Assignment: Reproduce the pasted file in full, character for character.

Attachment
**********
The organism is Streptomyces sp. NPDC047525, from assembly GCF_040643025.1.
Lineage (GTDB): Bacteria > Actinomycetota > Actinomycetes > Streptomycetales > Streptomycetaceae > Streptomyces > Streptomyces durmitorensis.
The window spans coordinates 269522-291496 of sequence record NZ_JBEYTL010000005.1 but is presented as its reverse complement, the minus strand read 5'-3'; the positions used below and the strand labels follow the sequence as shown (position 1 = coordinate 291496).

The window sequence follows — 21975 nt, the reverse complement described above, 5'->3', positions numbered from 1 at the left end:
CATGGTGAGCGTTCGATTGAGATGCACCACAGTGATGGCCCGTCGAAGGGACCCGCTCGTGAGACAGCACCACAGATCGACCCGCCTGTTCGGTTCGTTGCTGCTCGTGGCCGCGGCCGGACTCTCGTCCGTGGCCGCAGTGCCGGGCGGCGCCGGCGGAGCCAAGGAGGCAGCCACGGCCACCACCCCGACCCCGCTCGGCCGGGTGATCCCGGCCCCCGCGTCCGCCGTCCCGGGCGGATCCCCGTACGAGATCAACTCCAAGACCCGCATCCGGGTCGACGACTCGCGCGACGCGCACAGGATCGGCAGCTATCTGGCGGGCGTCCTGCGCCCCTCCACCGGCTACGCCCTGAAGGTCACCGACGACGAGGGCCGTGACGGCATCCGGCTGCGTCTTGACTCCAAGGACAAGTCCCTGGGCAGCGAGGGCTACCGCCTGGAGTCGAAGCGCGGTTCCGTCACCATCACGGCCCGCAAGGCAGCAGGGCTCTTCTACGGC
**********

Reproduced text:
The organism is Streptomyces sp. NPDC047525, from assembly GCF_040643025.1.
Lineage (GTDB): Bacteria > Actinomycetota > Actinomycetes > Streptomycetales > Streptomycetaceae > Streptomyces > Streptomyces durmitorensis.
The window spans coordinates 269522-291496 of sequence record NZ_JBEYTL010000005.1 but is presented as its reverse complement, the minus strand read 5'-3'; the positions used below and the strand labels follow the sequence as shown (position 1 = coordinate 291496).

The window sequence follows — 21975 nt, the reverse complement described above, 5'->3', positions numbered from 1 at the left end:
CATGGTGAGCGTTCGATTGAGATGCACCACAGTGATGGCCCGTCGAAGGGACCCGCTCGTGAGACAGCACCACAGATCGACCCGCCTGTTCGGTTCGTTGCTGCTCGTGGCCGCGGCCGGACTCTCGTCCGTGGCCGCAGTGCCGGGCGGCGCCGGCGGAGCCAAGGAGGCAGCCACGGCCACCACCCCGACCCCGCTCGGCCGGGTGATCCCGGCCCCCGCGTCCGCCGTCCCGGGCGGATCCCCGTACGAGATCAACTCCAAGACCCGCATCCGGGTCGACGACTCGCGCGACGCGCACAGGATCGGCAGCTATCTGGCGGGCGTCCTGCGCCCCTCCACCGGCTACGCCCTGAAGGTCACCGACGACGAGGGCCGTGACGGCATCCGGCTGCGTCTTGACTCCAAGGACAAGTCCCTGGGCAGCGAGGGCTACCGCCTGGAGTCGAAGCGCGGTTCCGTCACCATCACGGCCCGCAAGGCAGCAGGGCTCTTCTACGGC